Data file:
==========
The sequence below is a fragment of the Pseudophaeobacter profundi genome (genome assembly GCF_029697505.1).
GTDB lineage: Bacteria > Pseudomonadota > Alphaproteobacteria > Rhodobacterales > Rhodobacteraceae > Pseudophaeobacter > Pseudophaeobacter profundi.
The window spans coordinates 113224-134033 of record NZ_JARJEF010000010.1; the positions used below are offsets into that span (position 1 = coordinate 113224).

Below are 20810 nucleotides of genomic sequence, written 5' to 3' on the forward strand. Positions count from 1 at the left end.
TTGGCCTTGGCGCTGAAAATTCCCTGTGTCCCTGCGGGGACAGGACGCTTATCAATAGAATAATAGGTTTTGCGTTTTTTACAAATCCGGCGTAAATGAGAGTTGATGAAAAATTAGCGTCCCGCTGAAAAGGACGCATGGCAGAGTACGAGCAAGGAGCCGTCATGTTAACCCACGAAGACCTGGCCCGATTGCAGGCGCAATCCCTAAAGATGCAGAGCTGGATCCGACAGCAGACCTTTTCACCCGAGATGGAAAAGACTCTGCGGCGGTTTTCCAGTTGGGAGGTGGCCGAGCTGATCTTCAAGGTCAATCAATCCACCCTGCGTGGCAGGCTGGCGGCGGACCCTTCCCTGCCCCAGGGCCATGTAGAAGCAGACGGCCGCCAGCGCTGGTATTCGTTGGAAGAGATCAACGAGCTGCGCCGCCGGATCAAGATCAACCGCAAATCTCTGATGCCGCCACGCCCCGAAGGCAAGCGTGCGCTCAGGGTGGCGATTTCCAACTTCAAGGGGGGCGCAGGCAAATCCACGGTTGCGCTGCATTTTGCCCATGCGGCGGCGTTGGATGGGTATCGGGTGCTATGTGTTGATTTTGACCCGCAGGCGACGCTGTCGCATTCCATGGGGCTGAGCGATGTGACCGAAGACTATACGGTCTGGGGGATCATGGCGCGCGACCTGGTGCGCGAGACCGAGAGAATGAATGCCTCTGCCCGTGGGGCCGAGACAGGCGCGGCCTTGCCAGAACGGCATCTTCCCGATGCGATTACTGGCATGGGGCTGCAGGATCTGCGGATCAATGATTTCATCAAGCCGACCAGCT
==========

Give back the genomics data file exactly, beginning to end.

The sequence below is a fragment of the Pseudophaeobacter profundi genome (genome assembly GCF_029697505.1).
GTDB lineage: Bacteria > Pseudomonadota > Alphaproteobacteria > Rhodobacterales > Rhodobacteraceae > Pseudophaeobacter > Pseudophaeobacter profundi.
The window spans coordinates 113224-134033 of record NZ_JARJEF010000010.1; the positions used below are offsets into that span (position 1 = coordinate 113224).

Below are 20810 nucleotides of genomic sequence, written 5' to 3' on the forward strand. Positions count from 1 at the left end.
TTGGCCTTGGCGCTGAAAATTCCCTGTGTCCCTGCGGGGACAGGACGCTTATCAATAGAATAATAGGTTTTGCGTTTTTTACAAATCCGGCGTAAATGAGAGTTGATGAAAAATTAGCGTCCCGCTGAAAAGGACGCATGGCAGAGTACGAGCAAGGAGCCGTCATGTTAACCCACGAAGACCTGGCCCGATTGCAGGCGCAATCCCTAAAGATGCAGAGCTGGATCCGACAGCAGACCTTTTCACCCGAGATGGAAAAGACTCTGCGGCGGTTTTCCAGTTGGGAGGTGGCCGAGCTGATCTTCAAGGTCAATCAATCCACCCTGCGTGGCAGGCTGGCGGCGGACCCTTCCCTGCCCCAGGGCCATGTAGAAGCAGACGGCCGCCAGCGCTGGTATTCGTTGGAAGAGATCAACGAGCTGCGCCGCCGGATCAAGATCAACCGCAAATCTCTGATGCCGCCACGCCCCGAAGGCAAGCGTGCGCTCAGGGTGGCGATTTCCAACTTCAAGGGGGGCGCAGGCAAATCCACGGTTGCGCTGCATTTTGCCCATGCGGCGGCGTTGGATGGGTATCGGGTGCTATGTGTTGATTTTGACCCGCAGGCGACGCTGTCGCATTCCATGGGGCTGAGCGATGTGACCGAAGACTATACGGTCTGGGGGATCATGGCGCGCGACCTGGTGCGCGAGACCGAGAGAATGAATGCCTCTGCCCGTGGGGCCGAGACAGGCGCGGCCTTGCCAGAACGGCATCTTCCCGATGCGATTACTGGCATGGGGCTGCAGGATCTGCGGATCAATGATTTCATCAAGCCGACCAGCT